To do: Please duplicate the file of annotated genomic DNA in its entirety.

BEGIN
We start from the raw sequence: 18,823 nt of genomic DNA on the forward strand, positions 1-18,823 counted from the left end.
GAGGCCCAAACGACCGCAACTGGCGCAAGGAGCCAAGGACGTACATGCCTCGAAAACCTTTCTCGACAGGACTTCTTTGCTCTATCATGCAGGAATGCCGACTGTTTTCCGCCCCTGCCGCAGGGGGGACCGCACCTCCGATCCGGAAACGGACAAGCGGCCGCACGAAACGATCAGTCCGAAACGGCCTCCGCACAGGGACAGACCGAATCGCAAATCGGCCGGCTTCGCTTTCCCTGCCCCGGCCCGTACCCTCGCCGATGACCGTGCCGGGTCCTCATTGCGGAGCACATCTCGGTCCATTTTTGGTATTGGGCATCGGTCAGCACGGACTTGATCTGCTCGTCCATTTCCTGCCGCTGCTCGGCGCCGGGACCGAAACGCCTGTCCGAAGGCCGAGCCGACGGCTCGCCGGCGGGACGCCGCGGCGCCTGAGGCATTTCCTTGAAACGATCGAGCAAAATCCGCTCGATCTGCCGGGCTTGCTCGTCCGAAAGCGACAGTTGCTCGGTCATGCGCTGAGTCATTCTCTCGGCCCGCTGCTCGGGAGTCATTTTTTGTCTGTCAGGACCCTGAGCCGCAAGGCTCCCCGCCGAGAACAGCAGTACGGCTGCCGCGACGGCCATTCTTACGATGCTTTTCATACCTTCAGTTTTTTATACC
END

We start from the raw sequence: 18,823 nt of genomic DNA on the forward strand, positions 1-18,823 counted from the left end.
GAGGCCCAAACGACCGCAACTGGCGCAAGGAGCCAAGGACGTACATGCCTCGAAAACCTTTCTCGACAGGACTTCTTTGCTCTATCATGCAGGAATGCCGACTGTTTTCCGCCCCTGCCGCAGGGGGGACCGCACCTCCGATCCGGAAACGGACAAGCGGCCGCACGAAACGATCAGTCCGAAACGGCCTCCGCACAGGGACAGACCGAATCGCAAATCGGCCGGCTTCGCTTTCCCTGCCCCGGCCCGTACCCTCGCCGATGACCGTGCCGGGTCCTCATTGCGGAGCACATCTCGGTCCATTTTTGGTATTGGGCATCGGTCAGCACGGACTTGATCTGCTCGTCCATTTCCTGCCGCTGCTCGGCGCCGGGACCGAAACGCCTGTCCGAAGGCCGAGCCGACGGCTCGCCGGCGGGACGCCGCGGCGCCTGAGGCATTTCCTTGAAACGATCGAGCAAAATCCGCTCGATCTGCCGGGCTTGCTCGTCCGAAAGCGACAGTTGCTCGGTCATGCGCTGAGTCATTCTCTCGGCCCGCTGCTCGGGAGTCATTTTTTGTCTGTCAGGACCCTGAGCCGCAAGGCTCCCCGCCGAGAACAGCAGTACGGCTGCCGCGACGGCCATTCTTACGATGCTTTTCATACCTTCAGTTTTTTATACC